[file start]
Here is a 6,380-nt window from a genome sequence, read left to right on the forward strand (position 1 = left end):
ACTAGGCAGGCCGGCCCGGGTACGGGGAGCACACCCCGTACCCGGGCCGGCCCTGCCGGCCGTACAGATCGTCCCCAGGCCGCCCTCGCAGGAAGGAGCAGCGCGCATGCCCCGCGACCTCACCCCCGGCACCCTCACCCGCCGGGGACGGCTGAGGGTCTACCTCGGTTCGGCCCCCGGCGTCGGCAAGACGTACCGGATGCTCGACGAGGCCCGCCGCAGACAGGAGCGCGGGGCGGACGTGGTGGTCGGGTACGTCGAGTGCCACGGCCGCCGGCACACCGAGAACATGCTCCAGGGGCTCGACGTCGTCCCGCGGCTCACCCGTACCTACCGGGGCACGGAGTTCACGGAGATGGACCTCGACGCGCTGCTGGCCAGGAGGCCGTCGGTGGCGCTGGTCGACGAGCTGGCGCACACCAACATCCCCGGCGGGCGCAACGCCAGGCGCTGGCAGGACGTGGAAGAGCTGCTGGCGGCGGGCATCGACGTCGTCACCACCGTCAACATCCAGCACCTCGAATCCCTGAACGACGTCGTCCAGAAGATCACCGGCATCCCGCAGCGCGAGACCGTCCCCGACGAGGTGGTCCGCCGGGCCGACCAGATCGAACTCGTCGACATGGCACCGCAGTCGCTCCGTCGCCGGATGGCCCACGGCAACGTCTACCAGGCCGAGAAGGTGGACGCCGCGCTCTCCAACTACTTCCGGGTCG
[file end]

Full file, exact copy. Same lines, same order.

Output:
Here is a 6,380-nt window from a genome sequence, read left to right on the forward strand (position 1 = left end):
ACTAGGCAGGCCGGCCCGGGTACGGGGAGCACACCCCGTACCCGGGCCGGCCCTGCCGGCCGTACAGATCGTCCCCAGGCCGCCCTCGCAGGAAGGAGCAGCGCGCATGCCCCGCGACCTCACCCCCGGCACCCTCACCCGCCGGGGACGGCTGAGGGTCTACCTCGGTTCGGCCCCCGGCGTCGGCAAGACGTACCGGATGCTCGACGAGGCCCGCCGCAGACAGGAGCGCGGGGCGGACGTGGTGGTCGGGTACGTCGAGTGCCACGGCCGCCGGCACACCGAGAACATGCTCCAGGGGCTCGACGTCGTCCCGCGGCTCACCCGTACCTACCGGGGCACGGAGTTCACGGAGATGGACCTCGACGCGCTGCTGGCCAGGAGGCCGTCGGTGGCGCTGGTCGACGAGCTGGCGCACACCAACATCCCCGGCGGGCGCAACGCCAGGCGCTGGCAGGACGTGGAAGAGCTGCTGGCGGCGGGCATCGACGTCGTCACCACCGTCAACATCCAGCACCTCGAATCCCTGAACGACGTCGTCCAGAAGATCACCGGCATCCCGCAGCGCGAGACCGTCCCCGACGAGGTGGTCCGCCGGGCCGACCAGATCGAACTCGTCGACATGGCACCGCAGTCGCTCCGTCGCCGGATGGCCCACGGCAACGTCTACCAGGCCGAGAAGGTGGACGCCGCGCTCTCCAACTACTTCCGGGTCG